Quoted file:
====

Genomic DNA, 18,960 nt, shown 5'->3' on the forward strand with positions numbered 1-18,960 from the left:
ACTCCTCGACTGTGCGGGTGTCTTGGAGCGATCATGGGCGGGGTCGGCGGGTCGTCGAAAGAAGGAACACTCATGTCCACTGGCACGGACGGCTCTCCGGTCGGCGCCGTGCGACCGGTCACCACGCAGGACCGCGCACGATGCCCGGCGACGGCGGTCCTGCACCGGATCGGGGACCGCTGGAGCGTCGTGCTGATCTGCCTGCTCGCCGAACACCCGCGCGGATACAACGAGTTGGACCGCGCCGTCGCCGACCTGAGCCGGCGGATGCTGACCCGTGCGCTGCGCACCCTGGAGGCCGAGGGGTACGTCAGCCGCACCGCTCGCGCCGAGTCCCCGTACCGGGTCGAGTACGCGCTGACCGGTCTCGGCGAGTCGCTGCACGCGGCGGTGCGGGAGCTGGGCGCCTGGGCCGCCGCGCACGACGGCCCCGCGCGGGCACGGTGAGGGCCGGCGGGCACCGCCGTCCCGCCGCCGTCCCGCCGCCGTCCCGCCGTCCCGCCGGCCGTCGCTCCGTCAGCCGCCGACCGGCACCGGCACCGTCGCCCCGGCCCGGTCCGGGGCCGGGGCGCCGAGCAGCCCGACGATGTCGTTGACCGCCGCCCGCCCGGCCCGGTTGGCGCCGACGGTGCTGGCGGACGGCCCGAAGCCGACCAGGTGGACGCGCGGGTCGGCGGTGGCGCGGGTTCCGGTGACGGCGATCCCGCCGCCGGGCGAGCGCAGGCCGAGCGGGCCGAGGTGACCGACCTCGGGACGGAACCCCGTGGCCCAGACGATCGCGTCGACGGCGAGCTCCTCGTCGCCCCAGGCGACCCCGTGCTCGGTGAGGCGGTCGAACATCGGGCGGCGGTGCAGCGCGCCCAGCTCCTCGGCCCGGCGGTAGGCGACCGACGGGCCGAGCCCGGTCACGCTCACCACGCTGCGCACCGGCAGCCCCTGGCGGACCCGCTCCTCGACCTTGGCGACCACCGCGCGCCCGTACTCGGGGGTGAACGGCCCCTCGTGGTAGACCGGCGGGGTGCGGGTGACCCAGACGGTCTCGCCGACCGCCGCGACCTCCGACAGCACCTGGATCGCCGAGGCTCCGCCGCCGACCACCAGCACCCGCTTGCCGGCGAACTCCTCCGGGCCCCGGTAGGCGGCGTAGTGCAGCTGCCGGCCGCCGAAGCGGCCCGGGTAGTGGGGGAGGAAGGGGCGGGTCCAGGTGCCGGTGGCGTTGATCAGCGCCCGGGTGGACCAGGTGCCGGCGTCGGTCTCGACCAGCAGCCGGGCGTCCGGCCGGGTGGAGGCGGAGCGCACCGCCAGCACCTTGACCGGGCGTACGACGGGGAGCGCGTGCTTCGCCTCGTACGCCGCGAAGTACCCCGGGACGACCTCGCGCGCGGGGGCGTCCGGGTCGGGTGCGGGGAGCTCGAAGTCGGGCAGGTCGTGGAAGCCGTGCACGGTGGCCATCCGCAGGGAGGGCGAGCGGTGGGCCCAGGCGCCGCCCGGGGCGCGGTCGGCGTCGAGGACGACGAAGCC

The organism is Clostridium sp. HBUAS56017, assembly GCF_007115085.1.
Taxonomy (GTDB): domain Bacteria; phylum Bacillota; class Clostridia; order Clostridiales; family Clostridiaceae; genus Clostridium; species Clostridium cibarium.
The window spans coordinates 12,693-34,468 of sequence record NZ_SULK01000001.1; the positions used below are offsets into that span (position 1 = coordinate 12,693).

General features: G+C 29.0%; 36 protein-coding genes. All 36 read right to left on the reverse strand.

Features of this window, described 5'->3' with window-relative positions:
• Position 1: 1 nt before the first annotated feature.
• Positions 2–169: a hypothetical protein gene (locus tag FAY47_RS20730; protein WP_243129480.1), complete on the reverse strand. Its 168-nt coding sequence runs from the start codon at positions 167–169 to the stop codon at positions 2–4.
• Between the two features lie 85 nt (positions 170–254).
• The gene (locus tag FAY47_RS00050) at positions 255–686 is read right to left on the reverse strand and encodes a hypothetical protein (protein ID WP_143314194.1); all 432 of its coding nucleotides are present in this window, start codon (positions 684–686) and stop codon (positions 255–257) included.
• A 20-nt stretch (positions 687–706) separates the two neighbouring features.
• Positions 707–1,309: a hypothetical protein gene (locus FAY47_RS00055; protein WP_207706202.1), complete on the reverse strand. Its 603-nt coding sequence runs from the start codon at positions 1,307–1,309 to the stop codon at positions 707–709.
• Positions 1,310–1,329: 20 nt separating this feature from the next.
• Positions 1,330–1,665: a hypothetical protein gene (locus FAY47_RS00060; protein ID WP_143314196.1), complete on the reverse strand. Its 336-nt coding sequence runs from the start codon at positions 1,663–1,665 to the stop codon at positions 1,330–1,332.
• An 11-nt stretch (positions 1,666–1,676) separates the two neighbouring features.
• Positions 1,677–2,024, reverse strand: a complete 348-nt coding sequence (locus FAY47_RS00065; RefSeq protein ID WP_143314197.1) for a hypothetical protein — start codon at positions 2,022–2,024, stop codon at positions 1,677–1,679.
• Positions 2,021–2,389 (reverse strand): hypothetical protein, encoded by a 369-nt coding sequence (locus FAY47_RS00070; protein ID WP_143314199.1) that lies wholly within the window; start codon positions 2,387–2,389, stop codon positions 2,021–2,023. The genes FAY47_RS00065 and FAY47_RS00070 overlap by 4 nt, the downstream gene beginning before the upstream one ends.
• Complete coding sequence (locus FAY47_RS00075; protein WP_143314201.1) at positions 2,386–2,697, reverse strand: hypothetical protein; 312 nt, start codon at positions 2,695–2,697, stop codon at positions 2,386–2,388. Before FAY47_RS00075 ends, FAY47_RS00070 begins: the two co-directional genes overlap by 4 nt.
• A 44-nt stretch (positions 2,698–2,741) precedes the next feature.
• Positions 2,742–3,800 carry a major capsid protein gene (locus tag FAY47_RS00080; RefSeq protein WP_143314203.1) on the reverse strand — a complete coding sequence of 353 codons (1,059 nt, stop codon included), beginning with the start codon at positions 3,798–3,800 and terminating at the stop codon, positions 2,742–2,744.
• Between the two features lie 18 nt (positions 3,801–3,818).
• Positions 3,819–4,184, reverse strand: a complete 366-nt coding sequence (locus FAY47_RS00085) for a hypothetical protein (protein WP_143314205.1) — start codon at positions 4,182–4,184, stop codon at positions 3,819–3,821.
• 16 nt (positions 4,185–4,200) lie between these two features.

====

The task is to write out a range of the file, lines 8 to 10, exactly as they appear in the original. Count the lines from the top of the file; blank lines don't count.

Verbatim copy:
• Position 1: 1 nt before the first annotated feature.
• Positions 2–169: a hypothetical protein gene (locus tag FAY47_RS20730; protein WP_243129480.1), complete on the reverse strand. Its 168-nt coding sequence runs from the start codon at positions 167–169 to the stop codon at positions 2–4.
• Between the two features lie 85 nt (positions 170–254).